The pressure reducing aspect is similar to a standard pressure reducing valve. Although a number of different designs of pressure reducing valve could be used, angle or globe configurations are most commonly used. In addition, the valve is typically of the balanced type (with either a balancing plug or a balanced bellows arrangement) to reduce the required actuator force.
As accurate pressure control is usually important in desuperheater applications, pneumatic actuation of the valve is virtually universal, and so is the use of positioners. In addition, because quite substantial pressure drops may be involved, the manufacturer will often offer a noise reduction trim for the pressure control valve (see Figure 15.3.8).
The desuperheating aspect will also vary depending on the application, but it is common for a multiple point radial injection type to be used. The mixing of the coolant and the steam is improved due to the high velocity of the superheated steam after the pressure-reducing valve. Radial injection type desuperheaters have the advantage that they can be easily combined with the pressure reducing valve to produce a single unit.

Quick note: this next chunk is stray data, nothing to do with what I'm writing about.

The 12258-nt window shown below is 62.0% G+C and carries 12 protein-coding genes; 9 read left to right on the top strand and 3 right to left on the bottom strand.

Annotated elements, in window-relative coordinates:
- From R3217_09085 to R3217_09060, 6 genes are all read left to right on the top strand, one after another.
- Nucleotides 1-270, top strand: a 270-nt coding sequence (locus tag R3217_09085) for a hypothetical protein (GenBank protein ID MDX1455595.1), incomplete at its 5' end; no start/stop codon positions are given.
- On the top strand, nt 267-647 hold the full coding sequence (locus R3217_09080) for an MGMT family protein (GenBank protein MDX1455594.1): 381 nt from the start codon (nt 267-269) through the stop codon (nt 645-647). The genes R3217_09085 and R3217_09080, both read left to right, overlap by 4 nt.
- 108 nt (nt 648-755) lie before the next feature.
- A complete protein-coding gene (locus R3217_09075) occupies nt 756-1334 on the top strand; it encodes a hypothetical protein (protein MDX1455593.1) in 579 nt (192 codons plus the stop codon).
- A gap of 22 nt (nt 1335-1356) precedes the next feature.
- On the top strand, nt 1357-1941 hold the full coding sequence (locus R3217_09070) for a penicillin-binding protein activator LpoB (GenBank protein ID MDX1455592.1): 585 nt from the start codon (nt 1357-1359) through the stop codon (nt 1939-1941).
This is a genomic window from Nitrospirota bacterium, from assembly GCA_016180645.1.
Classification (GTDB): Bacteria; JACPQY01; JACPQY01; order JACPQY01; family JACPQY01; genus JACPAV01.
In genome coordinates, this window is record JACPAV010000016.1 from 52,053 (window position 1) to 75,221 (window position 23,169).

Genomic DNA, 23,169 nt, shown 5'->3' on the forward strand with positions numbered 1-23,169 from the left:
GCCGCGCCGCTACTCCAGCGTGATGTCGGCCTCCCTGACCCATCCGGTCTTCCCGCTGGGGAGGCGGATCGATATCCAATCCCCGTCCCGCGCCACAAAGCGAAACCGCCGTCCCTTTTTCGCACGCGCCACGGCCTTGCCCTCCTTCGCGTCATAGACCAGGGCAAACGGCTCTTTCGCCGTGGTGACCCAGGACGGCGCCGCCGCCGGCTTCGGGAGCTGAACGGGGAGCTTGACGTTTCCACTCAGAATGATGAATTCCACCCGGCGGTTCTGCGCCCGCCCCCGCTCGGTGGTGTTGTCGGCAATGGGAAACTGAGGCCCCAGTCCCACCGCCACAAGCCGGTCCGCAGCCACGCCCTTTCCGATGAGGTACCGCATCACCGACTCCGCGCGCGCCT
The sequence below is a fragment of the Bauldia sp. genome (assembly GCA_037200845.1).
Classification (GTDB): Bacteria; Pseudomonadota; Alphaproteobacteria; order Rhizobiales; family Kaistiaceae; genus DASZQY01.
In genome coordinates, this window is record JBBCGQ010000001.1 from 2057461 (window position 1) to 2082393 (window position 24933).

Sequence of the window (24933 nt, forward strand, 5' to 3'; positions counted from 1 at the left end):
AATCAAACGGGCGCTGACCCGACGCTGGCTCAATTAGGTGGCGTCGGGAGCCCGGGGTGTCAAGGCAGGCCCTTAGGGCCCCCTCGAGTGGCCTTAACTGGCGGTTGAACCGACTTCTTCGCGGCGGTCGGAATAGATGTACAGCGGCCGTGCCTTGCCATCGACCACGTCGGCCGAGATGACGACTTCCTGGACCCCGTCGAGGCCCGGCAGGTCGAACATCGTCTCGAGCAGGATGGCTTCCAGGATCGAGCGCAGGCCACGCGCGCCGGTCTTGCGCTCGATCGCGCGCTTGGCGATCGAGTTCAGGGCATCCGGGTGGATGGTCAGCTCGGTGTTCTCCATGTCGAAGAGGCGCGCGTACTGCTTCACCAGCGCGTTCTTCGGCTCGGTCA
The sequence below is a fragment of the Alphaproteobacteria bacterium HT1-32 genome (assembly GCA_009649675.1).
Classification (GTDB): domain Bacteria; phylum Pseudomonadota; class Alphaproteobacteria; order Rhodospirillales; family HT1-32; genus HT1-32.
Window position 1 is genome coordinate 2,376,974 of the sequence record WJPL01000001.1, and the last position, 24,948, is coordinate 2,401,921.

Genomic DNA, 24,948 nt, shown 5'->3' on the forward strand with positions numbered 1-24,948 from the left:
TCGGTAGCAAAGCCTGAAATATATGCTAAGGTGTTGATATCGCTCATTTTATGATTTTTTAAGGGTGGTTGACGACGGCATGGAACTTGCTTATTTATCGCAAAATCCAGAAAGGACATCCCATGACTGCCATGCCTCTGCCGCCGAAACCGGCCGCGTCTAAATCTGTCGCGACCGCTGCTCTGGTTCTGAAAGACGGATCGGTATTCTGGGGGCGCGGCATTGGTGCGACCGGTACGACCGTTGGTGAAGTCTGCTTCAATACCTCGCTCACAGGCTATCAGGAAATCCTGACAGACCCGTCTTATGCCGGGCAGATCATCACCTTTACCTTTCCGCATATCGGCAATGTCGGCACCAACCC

In some combined pressure control and desuperheating stations, there are a number of baffle plates installed immediately after the desuperheating station. These plates induce further pressure drop and improve mixing of the steam and coolant.
Combined pressure control valve and desuperheating stations are commonly used in turbine bypasses, where the valve dumps the flow directly to the condenser or to 'cold reheat'.
Comparison of types of desuperheater
Table 15.3.1 compares the typical performance and installation characteristics of the different desuperheater types. It should be noted that these properties may vary between different manufacturers, and indeed, they may depend on the particular operating conditions of the system.